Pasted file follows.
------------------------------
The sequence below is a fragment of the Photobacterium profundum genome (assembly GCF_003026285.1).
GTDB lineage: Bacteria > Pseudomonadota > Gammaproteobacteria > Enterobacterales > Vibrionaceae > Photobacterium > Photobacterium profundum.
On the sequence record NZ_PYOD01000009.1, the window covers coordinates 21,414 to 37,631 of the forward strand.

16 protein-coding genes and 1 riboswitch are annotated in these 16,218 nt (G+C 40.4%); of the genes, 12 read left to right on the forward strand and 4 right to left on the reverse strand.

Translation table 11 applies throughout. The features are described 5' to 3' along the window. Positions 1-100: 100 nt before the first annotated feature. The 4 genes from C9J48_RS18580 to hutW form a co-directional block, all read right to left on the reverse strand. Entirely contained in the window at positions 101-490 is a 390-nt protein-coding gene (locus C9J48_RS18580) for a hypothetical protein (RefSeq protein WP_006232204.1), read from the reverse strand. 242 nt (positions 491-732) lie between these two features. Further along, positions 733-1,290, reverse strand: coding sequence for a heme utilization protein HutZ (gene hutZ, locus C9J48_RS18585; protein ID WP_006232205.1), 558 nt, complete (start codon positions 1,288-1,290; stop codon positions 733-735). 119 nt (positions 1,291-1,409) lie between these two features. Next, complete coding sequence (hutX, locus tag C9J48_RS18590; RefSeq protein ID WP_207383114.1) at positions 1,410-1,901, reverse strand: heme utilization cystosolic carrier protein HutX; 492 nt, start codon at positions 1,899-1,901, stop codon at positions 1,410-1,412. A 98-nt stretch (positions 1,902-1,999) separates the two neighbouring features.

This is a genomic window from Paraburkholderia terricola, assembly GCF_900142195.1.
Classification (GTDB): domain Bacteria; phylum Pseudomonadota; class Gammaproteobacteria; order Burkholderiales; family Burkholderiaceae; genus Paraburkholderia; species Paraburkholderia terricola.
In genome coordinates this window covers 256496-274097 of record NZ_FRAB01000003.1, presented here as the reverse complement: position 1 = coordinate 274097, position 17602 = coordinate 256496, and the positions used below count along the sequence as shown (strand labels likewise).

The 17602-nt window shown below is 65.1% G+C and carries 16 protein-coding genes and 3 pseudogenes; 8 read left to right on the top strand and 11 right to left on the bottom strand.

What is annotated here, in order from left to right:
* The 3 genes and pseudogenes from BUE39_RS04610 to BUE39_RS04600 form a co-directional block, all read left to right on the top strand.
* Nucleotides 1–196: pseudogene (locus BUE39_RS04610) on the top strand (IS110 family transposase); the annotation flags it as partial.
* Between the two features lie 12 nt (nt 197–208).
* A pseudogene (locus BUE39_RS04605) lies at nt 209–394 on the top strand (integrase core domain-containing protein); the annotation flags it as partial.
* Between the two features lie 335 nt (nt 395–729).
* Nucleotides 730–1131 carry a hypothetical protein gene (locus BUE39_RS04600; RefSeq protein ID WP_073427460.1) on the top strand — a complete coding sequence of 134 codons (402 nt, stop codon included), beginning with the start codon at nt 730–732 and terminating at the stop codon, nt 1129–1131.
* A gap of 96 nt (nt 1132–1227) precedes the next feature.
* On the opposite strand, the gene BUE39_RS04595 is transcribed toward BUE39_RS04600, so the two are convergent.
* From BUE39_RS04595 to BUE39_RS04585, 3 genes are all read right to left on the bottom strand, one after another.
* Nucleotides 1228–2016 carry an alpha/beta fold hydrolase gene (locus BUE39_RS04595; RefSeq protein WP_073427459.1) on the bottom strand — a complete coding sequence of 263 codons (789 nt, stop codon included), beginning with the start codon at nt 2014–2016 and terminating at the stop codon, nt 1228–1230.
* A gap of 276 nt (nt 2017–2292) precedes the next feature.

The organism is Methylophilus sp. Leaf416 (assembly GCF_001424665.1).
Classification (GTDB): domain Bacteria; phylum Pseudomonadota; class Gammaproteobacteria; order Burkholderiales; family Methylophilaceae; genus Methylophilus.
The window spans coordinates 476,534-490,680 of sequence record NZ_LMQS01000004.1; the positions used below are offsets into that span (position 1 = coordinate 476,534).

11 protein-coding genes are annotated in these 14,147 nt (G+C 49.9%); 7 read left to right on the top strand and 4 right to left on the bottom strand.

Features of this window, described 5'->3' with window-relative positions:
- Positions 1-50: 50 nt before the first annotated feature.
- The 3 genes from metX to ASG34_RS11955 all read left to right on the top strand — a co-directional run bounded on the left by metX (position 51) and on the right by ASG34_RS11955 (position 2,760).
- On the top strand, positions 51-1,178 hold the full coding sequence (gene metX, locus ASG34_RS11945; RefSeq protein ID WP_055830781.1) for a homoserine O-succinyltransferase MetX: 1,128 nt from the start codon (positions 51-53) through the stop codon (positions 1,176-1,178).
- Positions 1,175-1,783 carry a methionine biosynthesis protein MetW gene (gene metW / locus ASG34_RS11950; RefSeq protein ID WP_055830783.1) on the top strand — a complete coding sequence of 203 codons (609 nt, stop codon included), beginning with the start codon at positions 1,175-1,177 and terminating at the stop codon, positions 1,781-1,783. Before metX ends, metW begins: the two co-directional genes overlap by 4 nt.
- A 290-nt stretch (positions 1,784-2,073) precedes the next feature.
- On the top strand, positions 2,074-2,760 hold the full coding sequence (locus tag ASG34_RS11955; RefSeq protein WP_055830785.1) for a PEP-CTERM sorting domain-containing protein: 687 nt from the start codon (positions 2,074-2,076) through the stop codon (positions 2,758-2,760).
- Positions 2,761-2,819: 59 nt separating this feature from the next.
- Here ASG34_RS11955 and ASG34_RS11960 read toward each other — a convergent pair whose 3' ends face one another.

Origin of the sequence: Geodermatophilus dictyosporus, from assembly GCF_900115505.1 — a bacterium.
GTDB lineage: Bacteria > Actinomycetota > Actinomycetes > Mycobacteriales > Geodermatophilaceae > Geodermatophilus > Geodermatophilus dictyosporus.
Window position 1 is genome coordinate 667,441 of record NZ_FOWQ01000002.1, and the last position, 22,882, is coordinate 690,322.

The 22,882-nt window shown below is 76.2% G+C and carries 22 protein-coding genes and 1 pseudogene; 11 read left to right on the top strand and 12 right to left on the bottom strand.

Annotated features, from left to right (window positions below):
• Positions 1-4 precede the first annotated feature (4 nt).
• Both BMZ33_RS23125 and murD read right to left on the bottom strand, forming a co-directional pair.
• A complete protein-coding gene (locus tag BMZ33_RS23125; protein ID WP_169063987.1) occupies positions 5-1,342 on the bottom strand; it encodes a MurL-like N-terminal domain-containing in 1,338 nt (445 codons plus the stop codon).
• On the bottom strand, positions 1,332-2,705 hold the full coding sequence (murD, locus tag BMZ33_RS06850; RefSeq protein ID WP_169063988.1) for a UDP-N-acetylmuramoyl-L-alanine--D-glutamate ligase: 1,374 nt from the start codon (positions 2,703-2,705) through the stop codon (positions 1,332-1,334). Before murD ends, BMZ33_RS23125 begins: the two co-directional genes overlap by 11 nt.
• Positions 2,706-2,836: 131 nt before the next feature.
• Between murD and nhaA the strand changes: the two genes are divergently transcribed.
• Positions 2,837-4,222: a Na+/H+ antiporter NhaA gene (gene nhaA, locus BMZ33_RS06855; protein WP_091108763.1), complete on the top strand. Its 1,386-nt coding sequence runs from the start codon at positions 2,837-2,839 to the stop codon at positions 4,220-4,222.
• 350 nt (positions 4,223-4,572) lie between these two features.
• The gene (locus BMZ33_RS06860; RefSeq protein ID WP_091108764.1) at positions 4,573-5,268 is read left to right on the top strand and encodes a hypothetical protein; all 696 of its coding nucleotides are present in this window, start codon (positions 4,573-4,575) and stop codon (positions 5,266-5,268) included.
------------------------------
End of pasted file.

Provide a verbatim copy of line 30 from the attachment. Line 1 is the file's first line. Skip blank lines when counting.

- Positions 1,175-1,783 carry a methionine biosynthesis protein MetW gene (gene metW / locus ASG34_RS11950; RefSeq protein ID WP_055830783.1) on the top strand — a complete coding sequence of 203 codons (609 nt, stop codon included), beginning with the start codon at positions 1,175-1,177 and terminating at the stop codon, positions 1,781-1,783. Before metX ends, metW begins: the two co-directional genes overlap by 4 nt.